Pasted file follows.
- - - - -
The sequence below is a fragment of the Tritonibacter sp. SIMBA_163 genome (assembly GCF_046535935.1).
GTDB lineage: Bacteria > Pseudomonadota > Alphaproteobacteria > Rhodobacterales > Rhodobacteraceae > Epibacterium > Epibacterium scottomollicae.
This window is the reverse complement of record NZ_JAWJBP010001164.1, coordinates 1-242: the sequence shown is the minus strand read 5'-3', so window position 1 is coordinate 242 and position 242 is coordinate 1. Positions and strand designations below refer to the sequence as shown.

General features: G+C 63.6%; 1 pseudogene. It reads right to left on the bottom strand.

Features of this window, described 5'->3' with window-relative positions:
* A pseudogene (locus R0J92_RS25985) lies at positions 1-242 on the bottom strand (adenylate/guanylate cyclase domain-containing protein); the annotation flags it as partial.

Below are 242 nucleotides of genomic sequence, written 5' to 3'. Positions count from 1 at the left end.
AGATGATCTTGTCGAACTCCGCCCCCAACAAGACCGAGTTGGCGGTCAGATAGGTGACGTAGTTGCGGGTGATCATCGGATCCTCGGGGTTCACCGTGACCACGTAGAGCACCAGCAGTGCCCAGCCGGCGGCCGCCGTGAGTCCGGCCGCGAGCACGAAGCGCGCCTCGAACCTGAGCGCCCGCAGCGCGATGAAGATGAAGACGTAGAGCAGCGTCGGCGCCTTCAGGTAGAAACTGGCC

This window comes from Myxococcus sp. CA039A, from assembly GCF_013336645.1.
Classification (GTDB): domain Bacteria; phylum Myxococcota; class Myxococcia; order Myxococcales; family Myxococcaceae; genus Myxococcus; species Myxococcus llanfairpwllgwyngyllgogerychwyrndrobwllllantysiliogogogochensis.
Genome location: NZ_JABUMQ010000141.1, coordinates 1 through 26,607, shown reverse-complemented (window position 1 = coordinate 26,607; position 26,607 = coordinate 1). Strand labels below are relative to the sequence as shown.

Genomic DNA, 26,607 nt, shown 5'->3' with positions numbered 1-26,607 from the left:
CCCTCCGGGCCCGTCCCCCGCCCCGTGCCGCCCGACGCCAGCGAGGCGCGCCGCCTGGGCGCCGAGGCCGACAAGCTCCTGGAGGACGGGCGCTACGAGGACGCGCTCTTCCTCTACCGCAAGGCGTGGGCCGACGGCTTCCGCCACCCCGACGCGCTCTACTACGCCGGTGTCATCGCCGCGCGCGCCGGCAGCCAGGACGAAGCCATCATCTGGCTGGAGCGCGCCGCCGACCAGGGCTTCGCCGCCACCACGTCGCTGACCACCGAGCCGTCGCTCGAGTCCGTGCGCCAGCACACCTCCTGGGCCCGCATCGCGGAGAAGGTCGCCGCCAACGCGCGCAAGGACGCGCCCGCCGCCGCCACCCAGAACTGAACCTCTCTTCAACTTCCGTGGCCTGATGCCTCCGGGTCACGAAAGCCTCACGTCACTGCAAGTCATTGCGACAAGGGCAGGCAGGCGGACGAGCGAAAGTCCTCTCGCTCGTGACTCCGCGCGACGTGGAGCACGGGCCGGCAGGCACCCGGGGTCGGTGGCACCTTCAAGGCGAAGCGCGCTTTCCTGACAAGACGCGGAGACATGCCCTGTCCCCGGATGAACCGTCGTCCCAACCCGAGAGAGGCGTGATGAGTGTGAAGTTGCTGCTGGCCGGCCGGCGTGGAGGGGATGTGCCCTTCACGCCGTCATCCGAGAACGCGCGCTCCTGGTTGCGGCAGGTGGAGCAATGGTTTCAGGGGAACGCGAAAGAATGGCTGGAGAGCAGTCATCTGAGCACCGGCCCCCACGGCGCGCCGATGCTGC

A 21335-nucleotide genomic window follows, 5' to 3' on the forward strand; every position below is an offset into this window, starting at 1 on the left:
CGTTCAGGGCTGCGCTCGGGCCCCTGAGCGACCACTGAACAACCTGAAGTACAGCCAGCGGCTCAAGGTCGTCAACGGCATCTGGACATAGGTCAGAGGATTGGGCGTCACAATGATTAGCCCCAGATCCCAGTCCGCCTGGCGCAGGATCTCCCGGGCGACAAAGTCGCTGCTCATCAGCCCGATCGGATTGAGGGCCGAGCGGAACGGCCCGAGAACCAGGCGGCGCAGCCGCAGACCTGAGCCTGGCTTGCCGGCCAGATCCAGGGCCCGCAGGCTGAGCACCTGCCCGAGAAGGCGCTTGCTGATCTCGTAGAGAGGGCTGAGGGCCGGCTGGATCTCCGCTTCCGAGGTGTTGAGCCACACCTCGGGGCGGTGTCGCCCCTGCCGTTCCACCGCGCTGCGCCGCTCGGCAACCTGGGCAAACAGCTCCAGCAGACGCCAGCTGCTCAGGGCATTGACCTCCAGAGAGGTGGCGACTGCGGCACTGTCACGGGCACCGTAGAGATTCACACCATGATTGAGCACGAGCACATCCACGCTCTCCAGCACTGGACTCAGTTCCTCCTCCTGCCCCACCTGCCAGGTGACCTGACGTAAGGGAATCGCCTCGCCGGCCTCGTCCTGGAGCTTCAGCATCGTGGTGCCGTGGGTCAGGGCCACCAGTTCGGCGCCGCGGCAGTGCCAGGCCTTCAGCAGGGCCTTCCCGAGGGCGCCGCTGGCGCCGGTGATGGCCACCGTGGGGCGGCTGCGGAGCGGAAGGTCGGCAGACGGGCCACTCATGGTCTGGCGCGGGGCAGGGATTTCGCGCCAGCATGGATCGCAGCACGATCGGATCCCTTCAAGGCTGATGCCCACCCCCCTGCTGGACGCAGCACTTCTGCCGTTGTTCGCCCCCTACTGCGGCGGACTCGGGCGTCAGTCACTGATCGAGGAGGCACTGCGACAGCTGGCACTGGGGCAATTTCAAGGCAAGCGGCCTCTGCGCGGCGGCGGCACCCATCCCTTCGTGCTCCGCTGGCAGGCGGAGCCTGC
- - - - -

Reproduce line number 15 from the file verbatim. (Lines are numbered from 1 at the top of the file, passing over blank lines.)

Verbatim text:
CGTTCAGGGCTGCGCTCGGGCCCCTGAGCGACCACTGAACAACCTGAAGTACAGCCAGCGGCTCAAGGTCGTCAACGGCATCTGGACATAGGTCAGAGGATTGGGCGTCACAATGATTAGCCCCAGATCCCAGTCCGCCTGGCGCAGGATCTCCCGGGCGACAAAGTCGCTGCTCATCAGCCCGATCGGATTGAGGGCCGAGCGGAACGGCCCGAGAACCAGGCGGCGCAGCCGCAGACCTGAGCCTGGCTTGCCGGCCAGATCCAGGGCCCGCAGGCTGAGCACCTGCCCGAGAAGGCGCTTGCTGATCTCGTAGAGAGGGCTGAGGGCCGGCTGGATCTCCGCTTCCGAGGTGTTGAGCCACACCTCGGGGCGGTGTCGCCCCTGCCGTTCCACCGCGCTGCGCCGCTCGGCAACCTGGGCAAACAGCTCCAGCAGACGCCAGCTGCTCAGGGCATTGACCTCCAGAGAGGTGGCGACTGCGGCACTGTCACGGGCACCGTAGAGATTCACACCATGATTGAGCACGAGCACATCCACGCTCTCCAGCACTGGACTCAGTTCCTCCTCCTGCCCCACCTGCCAGGTGACCTGACGTAAGGGAATCGCCTCGCCGGCCTCGTCCTGGAGCTTCAGCATCGTGGTGCCGTGGGTCAGGGCCACCAGTTCGGCGCCGCGGCAGTGCCAGGCCTTCAGCAGGGCCTTCCCGAGGGCGCCGCTGGCGCCGGTGATGGCCACCGTGGGGCGGCTGCGGAGCGGAAGGTCGGCAGACGGGCCACTCATGGTCTGGCGCGGGGCAGGGATTTCGCGCCAGCATGGATCGCAGCACGATCGGATCCCTTCAAGGCTGATGCCCACCCCCCTGCTGGACGCAGCACTTCTGCCGTTGTTCGCCCCCTACTGCGGCGGACTCGGGCGTCAGTCACTGATCGAGGAGGCACTGCGACAGCTGGCACTGGGGCAATTTCAAGGCAAGCGGCCTCTGCGCGGCGGCGGCACCCATCCCTTCGTGCTCCGCTGGCAGGCGGAGCCTGC